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Motherhood and the Myth of Having it All

Having it AllSince I read Anne-Marie Slaughter’s piece Why Women Still Can’t Have it All last week I’ve been pondering the idea of what it means to truly “have it all.”

I’m not new at this mommy gig. With a nine-year-old, an almost-five-year old, and a three-year-old, I’m in the trenches, so to speak, but I have a few years of parenting under my belt.

This adds up, roughly, to: 700 time outs, 4,000 spilled sippy cups, 20 car seat installations, and 1,456,792 poopy diapers.

Nevertheless, I know better than to say that I know what I’m doing.

We’ve been through a lot as a family. At least once a week I marvel at the fact that I’ve been able so far to keep the wheels on this bus moving forward and cling to my sanity at the same time. As a mom, I’ve worked full time and part time outside the home. For two years I was a stay-at-home mom with no job, and if you’d asked me back then I’d have told you it was going to stay that way. Then suddenly I found myself working again, very part-time teaching one night a week. And now I’m home full time but also working. Full time? Part time? I haven’t done the math.

All I know is this: in each of these arrangements I’ve failed to achieve it “all.” If it exists, it has eluded me these past nine years. Here’s the thing, though. I’ve never gone out seeking “it all.” It’s a myth, like the American Dream or the perfect bra or a brand of nonfat ranch dressing that still tastes good.

There is no such thing as “it all.”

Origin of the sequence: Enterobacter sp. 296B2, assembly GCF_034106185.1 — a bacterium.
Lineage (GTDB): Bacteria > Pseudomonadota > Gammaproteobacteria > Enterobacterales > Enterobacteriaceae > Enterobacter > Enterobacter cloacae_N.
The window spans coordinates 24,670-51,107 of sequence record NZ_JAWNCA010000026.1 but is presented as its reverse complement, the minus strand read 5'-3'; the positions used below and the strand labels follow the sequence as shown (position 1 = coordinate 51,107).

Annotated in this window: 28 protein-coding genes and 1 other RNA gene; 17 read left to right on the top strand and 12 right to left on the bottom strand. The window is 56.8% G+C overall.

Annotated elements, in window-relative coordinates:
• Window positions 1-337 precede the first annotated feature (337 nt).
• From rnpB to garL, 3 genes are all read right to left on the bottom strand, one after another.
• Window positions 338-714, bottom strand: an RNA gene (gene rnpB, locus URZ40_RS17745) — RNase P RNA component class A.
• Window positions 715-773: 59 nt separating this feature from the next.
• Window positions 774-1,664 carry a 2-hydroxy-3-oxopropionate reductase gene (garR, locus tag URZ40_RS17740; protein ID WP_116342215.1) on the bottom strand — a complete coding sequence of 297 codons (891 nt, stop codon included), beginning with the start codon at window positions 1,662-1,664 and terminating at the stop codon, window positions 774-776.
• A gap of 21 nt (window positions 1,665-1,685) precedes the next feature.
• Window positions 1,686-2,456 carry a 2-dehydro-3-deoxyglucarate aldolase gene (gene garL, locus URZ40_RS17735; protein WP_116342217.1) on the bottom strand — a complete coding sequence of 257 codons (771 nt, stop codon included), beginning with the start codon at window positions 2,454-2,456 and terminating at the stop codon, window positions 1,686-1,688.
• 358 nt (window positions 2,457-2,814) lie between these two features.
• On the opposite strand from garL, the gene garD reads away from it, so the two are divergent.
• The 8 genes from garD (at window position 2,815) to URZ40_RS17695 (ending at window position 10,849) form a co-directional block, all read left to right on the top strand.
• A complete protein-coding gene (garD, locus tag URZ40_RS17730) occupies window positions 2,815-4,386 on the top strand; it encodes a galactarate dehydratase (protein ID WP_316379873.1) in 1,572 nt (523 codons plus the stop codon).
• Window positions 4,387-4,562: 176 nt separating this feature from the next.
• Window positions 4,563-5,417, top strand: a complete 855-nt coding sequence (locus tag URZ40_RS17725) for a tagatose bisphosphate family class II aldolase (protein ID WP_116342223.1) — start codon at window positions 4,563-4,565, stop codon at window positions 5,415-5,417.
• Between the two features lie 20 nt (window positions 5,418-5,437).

In Slaughter’s article she describes leaving her position at the State Department in search of that elusive work-family balance, her “desire to be with my family and my conclusion that juggling high-level government work with the needs of two teenage boys was not possible.”

I’ve never been a high-level government official. I’ve never even been a low-level government official. Come to think of it, I’ve never been any kind of official (unless you count that time I got to hold the flag at the Girl Scouts regional meeting in 5th grade) but do have an understanding about what it means to work hard and do the best by your family at the same time. I don’t think this is an issue that we can isolate to the ranks of the power elite. I know women who work in insurance offices and hospitals and in elementary school libraries who struggle with these same issues.

Across the country there are clerks at Dollar Generals and cashiers at Krogers who fight the rough waters of work and home harmony and who go under every day.

We’re not doing women any favors by promoting this myth that it’s possible to “have it all.” Can someone please tell me what that even means? My suspicion is that the headline of the article (which was a fascinating and well-written and thought-provoking read) was intended to bait women into another tussle in the Mommy Wars. The cover photo on the issue of The Atlantic in which the article appears depicts a toddler in a briefcase like a cast-off file folder, a minor inconvenience, or the working woman’s latest must-have accessory.

I’ve yet to meet a working mom who regards her child in that way.

I’d be happy if we could stop promoting myths like “having it all” as a mom because it ends up making us all feel like failures if we don’t measure up. For me, though, for now, a forward-moving bus driven by a mother who’s clinging to her sanity is the best I can do.

I’m not in pursuit of “having it all,” and maybe that’s why I’m happy with what I have.

Photo Credit: Kate Hiscock/Flickr

Mary Lauren Weimer is a social worker turned mother turned writer. Her blog, My 3 Little Birds, encourages moms to put down the baby books for a moment and tell their own stories. Connect with her on Facebook and Twitter.

More by Mary Lauren:

Why Putting Yourself First is Impossible

The Measure of a Mom

Giving My Daughter the Gift of Time

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